Too Many Cops Are Told They’re Soldiers Fighting a War. How Did We Get Here?
This post is the first in series on the militarization of policing. Check back this week from more from Radley Balko.
I want to thank the ACLU for asking me to guest blog this week to coincide the release of my new book, Rise of the Warrior Cop: The Militarization of America's Police Forces.
I suppose I should start by telling you what the book is all about. Between about the early 1980s and today, American police forces have undergone some substantial changes. Most notable among these is the ascent of the SWAT team. Once limited to large cities and reserved for emergency situations like hostage takings, active shooters, or escaped fugitives, SWAT teams today are primarily used to serve warrants on people suspected of nonviolent, consensual drug crimes.
The numbers are staggering. In the early 1980s, there were about 3,000 SWAT "call-outs" per year across the entire country. By 2005, there were an estimated 50,000. In New York City alone, there were 1,447 drug raids 1994. By 2002, eight years later, there were 5,117 -- a 350 percent increase. In 1984, about a fourth of towns between 25,000-50,000 people had a SWAT team. By 2005, it was 80 percent.
Today, the use of this sort of force is in too many jurisdictions the first option for serving search warrants instead of the last. SWAT teams today are used to break up poker games and massage parlors, for immigration enforcement, even to perform regulatory inspections.
Troubling as all of this is, the problem goes beyond SWAT teams. Too many police departments today are infused with a more general militaristic culture. Cops today are too often told that they're soldiers fighting a war, be it a war on crime, on drugs, on terrorism, or whatever other recent gremlin politicians have chosen as the enemy. Cops today tend to be isolated from the communities they serve, both physically (by their patrol cars) and psychologically, by an us and them mentality that sees the public not as citizens police officers are to serve and protect, but as a collection of potential threats.
These are all generalizations, of course. Certainly there are great cops, great police chiefs and sheriffs, and there are plenty of police agencies that have healthy relationships with the public. But whether it's with the ubiquity of these SWAT raids, stop-and-frisk, or the default geared-up, Robocop response to political protest, the relationship between police and the public on the whole is growing increasingly antagonistic -- and oddly, this comes during a period when both crime and on-duty police deaths are at historic lows.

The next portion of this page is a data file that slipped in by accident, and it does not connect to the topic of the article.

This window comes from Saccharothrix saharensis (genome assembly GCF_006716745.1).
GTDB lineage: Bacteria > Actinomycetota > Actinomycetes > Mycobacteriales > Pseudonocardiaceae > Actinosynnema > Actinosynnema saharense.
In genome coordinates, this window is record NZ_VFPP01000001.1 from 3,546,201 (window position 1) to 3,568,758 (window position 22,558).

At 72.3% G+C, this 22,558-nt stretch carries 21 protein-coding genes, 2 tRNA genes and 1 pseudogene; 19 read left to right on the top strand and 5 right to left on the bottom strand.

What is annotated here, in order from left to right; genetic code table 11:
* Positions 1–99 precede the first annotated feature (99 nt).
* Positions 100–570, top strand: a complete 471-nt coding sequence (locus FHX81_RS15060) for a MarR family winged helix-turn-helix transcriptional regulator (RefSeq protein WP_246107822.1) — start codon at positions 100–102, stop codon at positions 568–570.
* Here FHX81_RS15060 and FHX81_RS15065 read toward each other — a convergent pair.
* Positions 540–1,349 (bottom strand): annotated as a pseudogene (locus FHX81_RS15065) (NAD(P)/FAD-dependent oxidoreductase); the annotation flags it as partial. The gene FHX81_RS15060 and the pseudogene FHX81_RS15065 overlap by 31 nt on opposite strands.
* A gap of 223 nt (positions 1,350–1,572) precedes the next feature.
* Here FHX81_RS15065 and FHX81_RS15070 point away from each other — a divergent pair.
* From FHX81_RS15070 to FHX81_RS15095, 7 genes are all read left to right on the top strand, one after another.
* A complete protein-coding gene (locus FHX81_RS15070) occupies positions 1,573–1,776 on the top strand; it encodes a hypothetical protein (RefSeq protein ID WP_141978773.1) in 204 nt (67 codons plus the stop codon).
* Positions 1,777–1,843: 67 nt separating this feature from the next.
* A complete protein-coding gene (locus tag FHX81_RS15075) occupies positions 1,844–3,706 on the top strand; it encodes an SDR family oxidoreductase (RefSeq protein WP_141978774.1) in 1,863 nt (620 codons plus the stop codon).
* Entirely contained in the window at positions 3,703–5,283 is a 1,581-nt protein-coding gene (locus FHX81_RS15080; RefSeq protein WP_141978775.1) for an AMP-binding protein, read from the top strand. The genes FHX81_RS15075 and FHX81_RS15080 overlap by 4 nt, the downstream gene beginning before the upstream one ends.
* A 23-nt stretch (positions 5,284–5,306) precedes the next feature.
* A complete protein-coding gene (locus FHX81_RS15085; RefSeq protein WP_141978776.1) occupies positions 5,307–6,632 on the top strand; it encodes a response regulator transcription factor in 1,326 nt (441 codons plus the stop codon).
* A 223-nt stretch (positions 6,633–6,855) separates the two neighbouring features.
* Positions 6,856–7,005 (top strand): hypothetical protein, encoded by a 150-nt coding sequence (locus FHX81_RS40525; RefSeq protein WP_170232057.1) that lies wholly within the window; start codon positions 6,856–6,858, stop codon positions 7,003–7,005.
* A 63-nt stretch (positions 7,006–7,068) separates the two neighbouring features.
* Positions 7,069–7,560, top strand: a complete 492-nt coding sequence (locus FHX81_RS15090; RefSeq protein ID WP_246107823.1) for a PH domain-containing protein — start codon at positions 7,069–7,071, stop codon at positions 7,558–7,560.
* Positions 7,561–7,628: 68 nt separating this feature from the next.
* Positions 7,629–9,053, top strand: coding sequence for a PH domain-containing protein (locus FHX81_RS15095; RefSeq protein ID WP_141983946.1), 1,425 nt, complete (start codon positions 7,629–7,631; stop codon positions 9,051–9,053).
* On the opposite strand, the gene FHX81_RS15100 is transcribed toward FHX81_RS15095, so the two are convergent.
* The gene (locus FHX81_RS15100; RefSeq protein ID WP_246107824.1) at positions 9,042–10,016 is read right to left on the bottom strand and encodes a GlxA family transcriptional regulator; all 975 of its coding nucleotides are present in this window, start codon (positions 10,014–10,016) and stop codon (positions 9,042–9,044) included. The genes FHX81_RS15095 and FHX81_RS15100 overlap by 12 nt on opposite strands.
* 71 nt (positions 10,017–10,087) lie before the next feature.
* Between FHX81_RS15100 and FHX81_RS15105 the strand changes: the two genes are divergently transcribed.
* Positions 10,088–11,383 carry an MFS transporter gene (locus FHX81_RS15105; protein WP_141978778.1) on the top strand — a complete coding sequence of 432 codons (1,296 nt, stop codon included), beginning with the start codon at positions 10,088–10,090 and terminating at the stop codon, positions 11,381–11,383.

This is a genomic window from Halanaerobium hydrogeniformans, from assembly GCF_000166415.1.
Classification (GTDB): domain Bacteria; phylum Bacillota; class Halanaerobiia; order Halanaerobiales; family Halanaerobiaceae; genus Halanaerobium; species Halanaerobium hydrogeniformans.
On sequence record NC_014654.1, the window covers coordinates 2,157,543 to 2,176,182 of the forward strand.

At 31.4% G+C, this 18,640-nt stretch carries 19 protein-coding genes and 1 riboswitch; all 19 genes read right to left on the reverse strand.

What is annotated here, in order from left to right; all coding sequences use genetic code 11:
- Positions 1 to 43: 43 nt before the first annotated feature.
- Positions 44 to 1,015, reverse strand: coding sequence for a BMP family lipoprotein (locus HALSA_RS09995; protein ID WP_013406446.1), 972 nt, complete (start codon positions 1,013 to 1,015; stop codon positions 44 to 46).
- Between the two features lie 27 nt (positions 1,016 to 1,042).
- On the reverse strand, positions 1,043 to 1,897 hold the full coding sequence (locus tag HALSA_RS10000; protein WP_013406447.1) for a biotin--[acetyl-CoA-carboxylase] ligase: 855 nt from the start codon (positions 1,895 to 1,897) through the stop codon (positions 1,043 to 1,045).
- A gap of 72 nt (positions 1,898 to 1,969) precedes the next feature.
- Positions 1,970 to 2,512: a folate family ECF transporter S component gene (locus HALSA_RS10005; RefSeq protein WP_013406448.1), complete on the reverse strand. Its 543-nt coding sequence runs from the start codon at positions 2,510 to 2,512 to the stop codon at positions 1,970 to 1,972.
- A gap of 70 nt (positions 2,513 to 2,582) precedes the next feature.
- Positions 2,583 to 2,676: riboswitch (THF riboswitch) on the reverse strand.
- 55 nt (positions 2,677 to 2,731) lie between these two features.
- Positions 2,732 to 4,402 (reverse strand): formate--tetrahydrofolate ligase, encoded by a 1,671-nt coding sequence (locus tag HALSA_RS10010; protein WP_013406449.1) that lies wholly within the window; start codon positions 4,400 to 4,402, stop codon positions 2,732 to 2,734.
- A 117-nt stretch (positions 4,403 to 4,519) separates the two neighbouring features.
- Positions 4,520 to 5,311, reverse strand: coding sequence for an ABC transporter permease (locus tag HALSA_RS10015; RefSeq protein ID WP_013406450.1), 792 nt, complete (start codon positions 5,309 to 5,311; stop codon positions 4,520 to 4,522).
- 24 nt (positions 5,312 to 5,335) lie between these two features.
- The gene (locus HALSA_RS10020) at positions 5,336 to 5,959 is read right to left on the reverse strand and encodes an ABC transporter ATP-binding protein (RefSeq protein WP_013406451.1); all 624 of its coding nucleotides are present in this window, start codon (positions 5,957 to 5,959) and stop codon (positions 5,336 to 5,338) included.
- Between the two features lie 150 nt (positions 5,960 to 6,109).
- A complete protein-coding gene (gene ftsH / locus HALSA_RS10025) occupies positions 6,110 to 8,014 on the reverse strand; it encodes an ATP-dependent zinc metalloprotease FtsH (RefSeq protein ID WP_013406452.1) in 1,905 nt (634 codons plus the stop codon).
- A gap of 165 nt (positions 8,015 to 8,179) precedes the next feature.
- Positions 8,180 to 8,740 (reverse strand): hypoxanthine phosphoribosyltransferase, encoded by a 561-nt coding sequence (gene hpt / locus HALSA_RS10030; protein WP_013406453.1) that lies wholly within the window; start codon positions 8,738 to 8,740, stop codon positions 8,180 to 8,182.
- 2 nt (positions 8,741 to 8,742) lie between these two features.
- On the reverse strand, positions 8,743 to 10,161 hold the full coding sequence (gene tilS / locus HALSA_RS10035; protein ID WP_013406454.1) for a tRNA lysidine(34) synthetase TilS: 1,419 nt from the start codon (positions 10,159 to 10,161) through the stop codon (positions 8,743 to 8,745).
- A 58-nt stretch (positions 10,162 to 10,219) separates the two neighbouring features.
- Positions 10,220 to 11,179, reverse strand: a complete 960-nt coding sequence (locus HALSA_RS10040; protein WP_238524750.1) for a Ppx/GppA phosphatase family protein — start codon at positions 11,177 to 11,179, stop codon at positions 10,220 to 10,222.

So my book looks at how we got here. It begins with a look at some of the fundamental concepts of liberty that I believe are threatened by these developments, including the Fourth Amendment, the Castle Doctrine (that the home should be a place of peace and sanctuary), and the Third Amendment, which is really a statement of the Founders' broader aversion to militarism and standing armies. But the book's real narrative begins in the mid-1960s, when police departments across the country were struggling to find ways to respond to protest, civic unrest, and outright rioting. It covers the birth of the SWAT team and the war on drugs, then explores the policies, events, and personalities that got us where we are today.
I'll have more on the book in later posts. But in my first post, I also wanted to give some due praise to my hosts, the ACLU, for the organization's campaign to unveil the real extent of police militarization in America. (I wrote about the campaign last March for Huffington Post.)
Back in the late 1990s, the criminologist Peter Kraska sent surveys to police departments across the country, then published several studies documenting the proliferation of SWAT teams. But since then, there's been no real, comprehensive effort to quantify just how militarized America has become. One of my frustrations in covering this issue as a journalist has been the lack of data. Some states have decent enough open records laws to request this sort of information, but many police departments simply don't want to say how often they use their SWAT team, and for what purposes. One ongoing scandal in the criminal justice world, for example, is the fact that there's no reliable data on how often police officers fire their weapons at citizens. The federal government is supposed to collect these figures, but for whatever reason, it simply hasn't done so.
So I applaud the ACLU's efforts, here. Once we have some reliable figures, then we can begin to have a more informed debate about costs, benefits, and appropriate uses of this sort of force.
For more on the ACLU's investigation of the militarization for policing in America, click here.